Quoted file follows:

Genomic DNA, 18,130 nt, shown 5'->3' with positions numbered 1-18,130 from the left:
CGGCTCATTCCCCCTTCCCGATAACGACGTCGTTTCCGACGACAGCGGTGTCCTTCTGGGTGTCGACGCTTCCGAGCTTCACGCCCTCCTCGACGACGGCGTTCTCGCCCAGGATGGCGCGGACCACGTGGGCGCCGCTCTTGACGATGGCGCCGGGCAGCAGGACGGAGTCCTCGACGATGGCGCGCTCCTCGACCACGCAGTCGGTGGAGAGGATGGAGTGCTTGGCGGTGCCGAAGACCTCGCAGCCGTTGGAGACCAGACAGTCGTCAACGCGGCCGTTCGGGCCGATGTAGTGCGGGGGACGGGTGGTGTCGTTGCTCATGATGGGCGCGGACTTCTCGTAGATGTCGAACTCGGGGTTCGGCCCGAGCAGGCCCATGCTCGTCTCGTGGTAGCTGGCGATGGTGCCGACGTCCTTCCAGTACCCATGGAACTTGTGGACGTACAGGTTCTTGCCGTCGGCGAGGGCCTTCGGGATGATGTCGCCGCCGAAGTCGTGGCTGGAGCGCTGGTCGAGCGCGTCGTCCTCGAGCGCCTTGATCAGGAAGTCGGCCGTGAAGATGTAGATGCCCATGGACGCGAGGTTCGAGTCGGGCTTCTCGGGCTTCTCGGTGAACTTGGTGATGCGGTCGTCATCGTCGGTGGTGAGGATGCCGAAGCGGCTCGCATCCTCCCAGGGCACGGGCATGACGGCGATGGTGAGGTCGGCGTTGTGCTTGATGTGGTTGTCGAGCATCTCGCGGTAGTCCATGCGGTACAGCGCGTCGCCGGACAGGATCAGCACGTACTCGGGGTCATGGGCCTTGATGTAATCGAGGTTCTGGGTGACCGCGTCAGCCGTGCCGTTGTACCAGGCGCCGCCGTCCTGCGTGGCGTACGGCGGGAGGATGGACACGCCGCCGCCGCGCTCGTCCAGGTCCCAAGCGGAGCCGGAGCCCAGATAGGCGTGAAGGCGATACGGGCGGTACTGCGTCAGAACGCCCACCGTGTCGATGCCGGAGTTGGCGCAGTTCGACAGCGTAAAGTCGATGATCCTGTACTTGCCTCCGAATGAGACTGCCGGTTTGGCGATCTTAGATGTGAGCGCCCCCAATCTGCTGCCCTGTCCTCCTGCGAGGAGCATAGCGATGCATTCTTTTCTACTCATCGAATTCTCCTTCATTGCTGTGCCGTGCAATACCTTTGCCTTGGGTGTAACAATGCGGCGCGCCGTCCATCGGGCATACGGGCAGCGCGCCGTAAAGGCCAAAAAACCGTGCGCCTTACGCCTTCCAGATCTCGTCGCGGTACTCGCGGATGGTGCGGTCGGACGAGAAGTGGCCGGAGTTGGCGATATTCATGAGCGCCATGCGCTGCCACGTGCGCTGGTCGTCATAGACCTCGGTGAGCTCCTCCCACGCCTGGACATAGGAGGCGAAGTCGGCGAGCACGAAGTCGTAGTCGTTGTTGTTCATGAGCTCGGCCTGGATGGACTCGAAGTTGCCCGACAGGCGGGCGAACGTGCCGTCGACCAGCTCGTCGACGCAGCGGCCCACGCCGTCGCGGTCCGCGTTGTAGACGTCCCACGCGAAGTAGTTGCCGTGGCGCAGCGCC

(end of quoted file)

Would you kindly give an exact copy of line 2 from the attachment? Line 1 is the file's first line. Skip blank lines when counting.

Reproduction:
CGGCTCATTCCCCCTTCCCGATAACGACGTCGTTTCCGACGACAGCGGTGTCCTTCTGGGTGTCGACGCTTCCGAGCTTCACGCCCTCCTCGACGACGGCGTTCTCGCCCAGGATGGCGCGGACCACGTGGGCGCCGCTCTTGACGATGGCGCCGGGCAGCAGGACGGAGTCCTCGACGATGGCGCGCTCCTCGACCACGCAGTCGGTGGAGAGGATGGAGTGCTTGGCGGTGCCGAAGACCTCGCAGCCGTTGGAGACCAGACAGTCGTCAACGCGGCCGTTCGGGCCGATGTAGTGCGGGGGACGGGTGGTGTCGTTGCTCATGATGGGCGCGGACTTCTCGTAGATGTCGAACTCGGGGTTCGGCCCGAGCAGGCCCATGCTCGTCTCGTGGTAGCTGGCGATGGTGCCGACGTCCTTCCAGTACCCATGGAACTTGTGGACGTACAGGTTCTTGCCGTCGGCGAGGGCCTTCGGGATGATGTCGCCGCCGAAGTCGTGGCTGGAGCGCTGGTCGAGCGCGTCGTCCTCGAGCGCCTTGATCAGGAAGTCGGCCGTGAAGATGTAGATGCCCATGGACGCGAGGTTCGAGTCGGGCTTCTCGGGCTTCTCGGTGAACTTGGTGATGCGGTCGTCATCGTCGGTGGTGAGGATGCCGAAGCGGCTCGCATCCTCCCAGGGCACGGGCATGACGGCGATGGTGAGGTCGGCGTTGTGCTTGATGTGGTTGTCGAGCATCTCGCGGTAGTCCATGCGGTACAGCGCGTCGCCGGACAGGATCAGCACGTACTCGGGGTCATGGGCCTTGATGTAATCGAGGTTCTGGGTGACCGCGTCAGCCGTGCCGTTGTACCAGGCGCCGCCGTCCTGCGTGGCGTACGGCGGGAGGATGGACACGCCGCCGCCGCGCTCGTCCAGGTCCCAAGCGGAGCCGGAGCCCAGATAGGCGTGAAGGCGATACGGGCGGTACTGCGTCAGAACGCCCACCGTGTCGATGCCGGAGTTGGCGCAGTTCGACAGCGTAAAGTCGATGATCCTGTACTTGCCTCCGAATGAGACTGCCGGTTTGGCGATCTTAGATGTGAGCGCCCCCAATCTGCTGCCCTGTCCTCCTGCGAGGAGCATAGCGATGCATTCTTTTCTACTCATCGAATTCTCCTTCATTGCTGTGCCGTGCAATACCTTTGCCTTGGGTGTAACAATGCGGCGCGCCGTCCATCGGGCATACGGGCAGCGCGCCGTAAAGGCCAAAAAACCGTGCGCCTTACGCCTTCCAGATCTCGTCGCGGTACTCGCGGATGGTGCGGTCGGACGAGAAGTGGCCGGAGTTGGCGATATTCATGAGCGCCATGCGCTGCCACGTGCGCTGGTCGTCATAGACCTCGGTGAGCTCCTCCCACGCCTGGACATAGGAGGCGAAGTCGGCGAGCACGAAGTCGTAGTCGTTGTTGTTCATGAGCTCGGCCTGGATGGACTCGAAGTTGCCCGACAGGCGGGCGAACGTGCCGTCGACCAGCTCGTCGACGCAGCGGCCCACGCCGTCGCGGTCCGCGTTGTAGACGTCCCACGCGAAGTAGTTGCCGTGGCGCAGCGCC